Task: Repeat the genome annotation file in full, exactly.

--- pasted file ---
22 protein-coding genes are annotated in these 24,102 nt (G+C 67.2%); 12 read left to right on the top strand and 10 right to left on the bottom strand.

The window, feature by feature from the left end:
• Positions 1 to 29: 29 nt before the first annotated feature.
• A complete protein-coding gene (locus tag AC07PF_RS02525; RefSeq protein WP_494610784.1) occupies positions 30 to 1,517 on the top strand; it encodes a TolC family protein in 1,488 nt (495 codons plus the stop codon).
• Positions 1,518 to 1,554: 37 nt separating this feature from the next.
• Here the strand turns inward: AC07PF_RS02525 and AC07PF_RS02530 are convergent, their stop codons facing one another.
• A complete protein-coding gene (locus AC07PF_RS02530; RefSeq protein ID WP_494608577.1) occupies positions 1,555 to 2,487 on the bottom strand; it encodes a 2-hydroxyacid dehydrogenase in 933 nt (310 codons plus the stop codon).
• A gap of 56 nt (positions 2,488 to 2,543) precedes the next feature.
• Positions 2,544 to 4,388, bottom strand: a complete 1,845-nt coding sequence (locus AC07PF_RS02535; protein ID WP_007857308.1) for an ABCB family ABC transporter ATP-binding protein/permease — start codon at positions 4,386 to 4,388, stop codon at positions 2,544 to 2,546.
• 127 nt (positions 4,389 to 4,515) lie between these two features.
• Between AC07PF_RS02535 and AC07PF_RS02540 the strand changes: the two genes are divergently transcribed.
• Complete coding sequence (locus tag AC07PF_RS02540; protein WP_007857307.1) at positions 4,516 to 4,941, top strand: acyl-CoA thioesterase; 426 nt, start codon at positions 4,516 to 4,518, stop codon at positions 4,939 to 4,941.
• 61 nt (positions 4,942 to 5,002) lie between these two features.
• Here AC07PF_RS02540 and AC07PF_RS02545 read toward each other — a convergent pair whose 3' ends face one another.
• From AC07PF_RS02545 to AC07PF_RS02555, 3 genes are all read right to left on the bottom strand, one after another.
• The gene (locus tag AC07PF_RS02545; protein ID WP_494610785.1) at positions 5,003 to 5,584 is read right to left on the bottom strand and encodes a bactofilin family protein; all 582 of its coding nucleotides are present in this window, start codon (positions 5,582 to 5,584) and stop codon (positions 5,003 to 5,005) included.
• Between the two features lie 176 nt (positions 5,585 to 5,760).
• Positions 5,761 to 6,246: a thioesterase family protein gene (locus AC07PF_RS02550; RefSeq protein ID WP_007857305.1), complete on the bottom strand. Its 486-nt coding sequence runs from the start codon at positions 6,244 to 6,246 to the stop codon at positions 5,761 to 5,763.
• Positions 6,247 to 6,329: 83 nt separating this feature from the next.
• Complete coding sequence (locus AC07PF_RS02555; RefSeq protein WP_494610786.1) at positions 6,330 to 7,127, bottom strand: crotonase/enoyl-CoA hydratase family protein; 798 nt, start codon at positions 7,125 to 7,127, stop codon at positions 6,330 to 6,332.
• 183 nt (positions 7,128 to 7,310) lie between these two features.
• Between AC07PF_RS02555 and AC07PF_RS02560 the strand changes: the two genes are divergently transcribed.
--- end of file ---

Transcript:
22 protein-coding genes are annotated in these 24,102 nt (G+C 67.2%); 12 read left to right on the top strand and 10 right to left on the bottom strand.

The window, feature by feature from the left end:
• Positions 1 to 29: 29 nt before the first annotated feature.
• A complete protein-coding gene (locus tag AC07PF_RS02525; RefSeq protein WP_494610784.1) occupies positions 30 to 1,517 on the top strand; it encodes a TolC family protein in 1,488 nt (495 codons plus the stop codon).
• Positions 1,518 to 1,554: 37 nt separating this feature from the next.
• Here the strand turns inward: AC07PF_RS02525 and AC07PF_RS02530 are convergent, their stop codons facing one another.
• A complete protein-coding gene (locus AC07PF_RS02530; RefSeq protein ID WP_494608577.1) occupies positions 1,555 to 2,487 on the bottom strand; it encodes a 2-hydroxyacid dehydrogenase in 933 nt (310 codons plus the stop codon).
• A gap of 56 nt (positions 2,488 to 2,543) precedes the next feature.
• Positions 2,544 to 4,388, bottom strand: a complete 1,845-nt coding sequence (locus AC07PF_RS02535; protein ID WP_007857308.1) for an ABCB family ABC transporter ATP-binding protein/permease — start codon at positions 4,386 to 4,388, stop codon at positions 2,544 to 2,546.
• 127 nt (positions 4,389 to 4,515) lie between these two features.
• Between AC07PF_RS02535 and AC07PF_RS02540 the strand changes: the two genes are divergently transcribed.
• Complete coding sequence (locus tag AC07PF_RS02540; protein WP_007857307.1) at positions 4,516 to 4,941, top strand: acyl-CoA thioesterase; 426 nt, start codon at positions 4,516 to 4,518, stop codon at positions 4,939 to 4,941.
• 61 nt (positions 4,942 to 5,002) lie between these two features.
• Here AC07PF_RS02540 and AC07PF_RS02545 read toward each other — a convergent pair whose 3' ends face one another.
• From AC07PF_RS02545 to AC07PF_RS02555, 3 genes are all read right to left on the bottom strand, one after another.
• The gene (locus tag AC07PF_RS02545; protein ID WP_494610785.1) at positions 5,003 to 5,584 is read right to left on the bottom strand and encodes a bactofilin family protein; all 582 of its coding nucleotides are present in this window, start codon (positions 5,582 to 5,584) and stop codon (positions 5,003 to 5,005) included.
• Between the two features lie 176 nt (positions 5,585 to 5,760).
• Positions 5,761 to 6,246: a thioesterase family protein gene (locus AC07PF_RS02550; RefSeq protein ID WP_007857305.1), complete on the bottom strand. Its 486-nt coding sequence runs from the start codon at positions 6,244 to 6,246 to the stop codon at positions 5,761 to 5,763.
• Positions 6,247 to 6,329: 83 nt separating this feature from the next.
• Complete coding sequence (locus AC07PF_RS02555; RefSeq protein WP_494610786.1) at positions 6,330 to 7,127, bottom strand: crotonase/enoyl-CoA hydratase family protein; 798 nt, start codon at positions 7,125 to 7,127, stop codon at positions 6,330 to 6,332.
• 183 nt (positions 7,128 to 7,310) lie between these two features.
• Between AC07PF_RS02555 and AC07PF_RS02560 the strand changes: the two genes are divergently transcribed.